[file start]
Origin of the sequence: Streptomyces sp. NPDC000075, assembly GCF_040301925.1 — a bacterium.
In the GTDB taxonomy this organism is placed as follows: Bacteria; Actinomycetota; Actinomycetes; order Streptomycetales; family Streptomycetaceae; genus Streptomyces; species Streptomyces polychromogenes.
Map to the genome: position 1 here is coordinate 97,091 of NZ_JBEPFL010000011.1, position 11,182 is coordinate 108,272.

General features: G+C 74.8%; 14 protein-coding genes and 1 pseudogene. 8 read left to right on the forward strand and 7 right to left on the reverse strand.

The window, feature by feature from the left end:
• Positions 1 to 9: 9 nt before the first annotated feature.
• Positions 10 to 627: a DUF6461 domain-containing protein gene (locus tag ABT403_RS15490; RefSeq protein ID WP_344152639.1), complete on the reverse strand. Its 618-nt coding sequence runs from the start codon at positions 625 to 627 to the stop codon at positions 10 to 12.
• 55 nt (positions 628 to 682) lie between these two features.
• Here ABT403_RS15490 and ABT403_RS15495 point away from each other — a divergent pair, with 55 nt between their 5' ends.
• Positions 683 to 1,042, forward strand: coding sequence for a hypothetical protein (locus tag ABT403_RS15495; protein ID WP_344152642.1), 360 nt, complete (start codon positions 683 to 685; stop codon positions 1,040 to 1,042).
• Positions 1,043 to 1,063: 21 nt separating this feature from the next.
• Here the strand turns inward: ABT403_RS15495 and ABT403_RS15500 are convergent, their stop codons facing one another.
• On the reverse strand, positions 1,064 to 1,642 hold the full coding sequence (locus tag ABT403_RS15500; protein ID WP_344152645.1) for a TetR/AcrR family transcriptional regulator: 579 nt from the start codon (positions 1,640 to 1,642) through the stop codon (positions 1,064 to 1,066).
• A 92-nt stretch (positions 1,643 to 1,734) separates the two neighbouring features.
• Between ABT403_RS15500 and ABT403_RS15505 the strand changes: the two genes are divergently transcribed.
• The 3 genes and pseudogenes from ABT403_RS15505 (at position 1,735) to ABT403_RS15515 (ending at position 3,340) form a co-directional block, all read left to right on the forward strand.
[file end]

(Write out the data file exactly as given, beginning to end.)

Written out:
Origin of the sequence: Streptomyces sp. NPDC000075, assembly GCF_040301925.1 — a bacterium.
In the GTDB taxonomy this organism is placed as follows: Bacteria; Actinomycetota; Actinomycetes; order Streptomycetales; family Streptomycetaceae; genus Streptomyces; species Streptomyces polychromogenes.
Map to the genome: position 1 here is coordinate 97,091 of NZ_JBEPFL010000011.1, position 11,182 is coordinate 108,272.

General features: G+C 74.8%; 14 protein-coding genes and 1 pseudogene. 8 read left to right on the forward strand and 7 right to left on the reverse strand.

The window, feature by feature from the left end:
• Positions 1 to 9: 9 nt before the first annotated feature.
• Positions 10 to 627: a DUF6461 domain-containing protein gene (locus tag ABT403_RS15490; RefSeq protein ID WP_344152639.1), complete on the reverse strand. Its 618-nt coding sequence runs from the start codon at positions 625 to 627 to the stop codon at positions 10 to 12.
• 55 nt (positions 628 to 682) lie between these two features.
• Here ABT403_RS15490 and ABT403_RS15495 point away from each other — a divergent pair, with 55 nt between their 5' ends.
• Positions 683 to 1,042, forward strand: coding sequence for a hypothetical protein (locus tag ABT403_RS15495; protein ID WP_344152642.1), 360 nt, complete (start codon positions 683 to 685; stop codon positions 1,040 to 1,042).
• Positions 1,043 to 1,063: 21 nt separating this feature from the next.
• Here the strand turns inward: ABT403_RS15495 and ABT403_RS15500 are convergent, their stop codons facing one another.
• On the reverse strand, positions 1,064 to 1,642 hold the full coding sequence (locus tag ABT403_RS15500; protein ID WP_344152645.1) for a TetR/AcrR family transcriptional regulator: 579 nt from the start codon (positions 1,640 to 1,642) through the stop codon (positions 1,064 to 1,066).
• A 92-nt stretch (positions 1,643 to 1,734) separates the two neighbouring features.
• Between ABT403_RS15500 and ABT403_RS15505 the strand changes: the two genes are divergently transcribed.
• The 3 genes and pseudogenes from ABT403_RS15505 (at position 1,735) to ABT403_RS15515 (ending at position 3,340) form a co-directional block, all read left to right on the forward strand.